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Tonsillitis And Tonsillectomy

What To Expect After Tonsil Removal (tonsillectomy)

Last updated on:
16/08/2012

Contributing Author: Guy Slowik FRCS

 

What to expect after tonsil removal surgery:

Your child will likely experience moderate nasal congestion and drainage, a sore throat, and earaches for a few days after surgery. Allow about two weeks for full recovery. During this time, keep your child from engaging in strenuous physical activity.

  • It is best for a parent to be at the bedside when the child wakes up from surgery.
  • Be prepared for your child to experience substantial pain while swallowing for the first day or two. Swallowing may continue to be somewhat painful for 4 or 5 days.
  • Use acetaminophen or ibuprofen to relieve pain. Aspirin should not be used. Ice packs applied to your child's neck may also help.

Need To Know:

Avoid Aspirin!

  • The child should never be given aspirin to control pain after surgery because it reduces the clotting ability of the blood and increases the risk of bleeding. It may also cause Reye's syndrome.
  • When your child's appetite returns, encourage him or her to eat and drink. Many children find it more comfortable to swallow warm liquids than cold ones.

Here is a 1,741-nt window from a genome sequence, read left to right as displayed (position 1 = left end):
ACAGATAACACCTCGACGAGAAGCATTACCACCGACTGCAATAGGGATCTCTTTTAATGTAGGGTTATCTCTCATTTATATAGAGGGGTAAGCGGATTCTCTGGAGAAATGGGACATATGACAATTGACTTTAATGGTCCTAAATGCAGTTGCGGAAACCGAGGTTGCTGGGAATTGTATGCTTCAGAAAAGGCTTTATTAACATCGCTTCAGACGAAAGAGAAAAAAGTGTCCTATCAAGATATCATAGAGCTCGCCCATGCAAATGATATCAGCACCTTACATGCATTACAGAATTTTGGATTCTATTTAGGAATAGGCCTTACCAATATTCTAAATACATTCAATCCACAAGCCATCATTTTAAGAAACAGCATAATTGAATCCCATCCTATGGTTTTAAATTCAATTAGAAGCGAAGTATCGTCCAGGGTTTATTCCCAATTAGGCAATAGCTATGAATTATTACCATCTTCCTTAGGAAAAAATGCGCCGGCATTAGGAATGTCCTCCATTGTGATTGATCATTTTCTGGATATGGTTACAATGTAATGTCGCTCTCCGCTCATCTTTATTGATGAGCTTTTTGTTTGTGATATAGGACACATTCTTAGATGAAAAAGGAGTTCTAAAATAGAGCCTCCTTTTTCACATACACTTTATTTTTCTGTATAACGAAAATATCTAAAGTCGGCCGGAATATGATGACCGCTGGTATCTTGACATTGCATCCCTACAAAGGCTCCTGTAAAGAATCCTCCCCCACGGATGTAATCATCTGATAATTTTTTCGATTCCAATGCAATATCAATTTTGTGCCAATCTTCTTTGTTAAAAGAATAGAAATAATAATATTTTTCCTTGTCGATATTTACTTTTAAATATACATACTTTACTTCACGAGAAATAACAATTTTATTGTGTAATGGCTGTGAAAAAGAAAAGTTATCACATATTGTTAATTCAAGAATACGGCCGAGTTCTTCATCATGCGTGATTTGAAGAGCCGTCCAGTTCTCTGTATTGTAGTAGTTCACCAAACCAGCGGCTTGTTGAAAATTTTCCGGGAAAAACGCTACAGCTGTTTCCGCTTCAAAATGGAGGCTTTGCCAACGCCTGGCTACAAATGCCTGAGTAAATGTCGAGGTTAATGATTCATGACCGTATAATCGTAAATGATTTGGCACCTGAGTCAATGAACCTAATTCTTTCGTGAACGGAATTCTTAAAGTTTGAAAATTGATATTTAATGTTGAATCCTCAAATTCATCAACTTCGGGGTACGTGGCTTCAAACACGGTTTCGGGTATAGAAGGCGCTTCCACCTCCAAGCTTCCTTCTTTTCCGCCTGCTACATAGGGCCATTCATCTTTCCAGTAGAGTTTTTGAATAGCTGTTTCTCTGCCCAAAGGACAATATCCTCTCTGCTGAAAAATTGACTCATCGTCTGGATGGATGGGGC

Activity

  • Your child should rest for 2 or 3 days, and then resume normal activities gradually.
  • Have your child avoid vigorous exercise for two weeks after surgery.
  • Bathe or shower your child as usual.

Diet

  • Following tonsillectomy, swallowing tends to be quite painful for the first day or two and somewhat painful for 4 or 5 days. Nonetheless, you should encourage your child to eat and drink as soon as any postoperative nausea has subsided. Many children find it more comfortable to swallow warm liquids than cold.

Back To School

Usually, children can return to school (and adults to work) about a week after surgery. However, if there have been any complications or if your child does not feel perfectly well, return to school should be delayed accordingly. Rest at home not only helps recovery from surgery but also helps to minimize contact with other children who may have contagious respiratory infections.

How-To Information:

WHEN SHOULD YOU CALL THE DOCTOR?

You should call your child's doctor if you notice any symptoms that suggest the onset of complications or infection, including the following.

  • Bleeding
  • Nausea or vomiting
  • Difficulty in breathing
  • Coughing, spitting, or vomiting blood
  • Increased pain, swelling, redness, drainage, or bleeding in the surgical area
  • Signs of infection, including headache, muscle aches, dizziness, or a general ill feeling and fever
  • New, unexplained symptoms

Keep in mind that drugs used in treatment may produce side effects.

 

 
 

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From Andrew Maynard - Chair of the University of Michigan Department of Environmental Health Sciences, with help from David Faulkner - 2013 Master of Public Health graduate.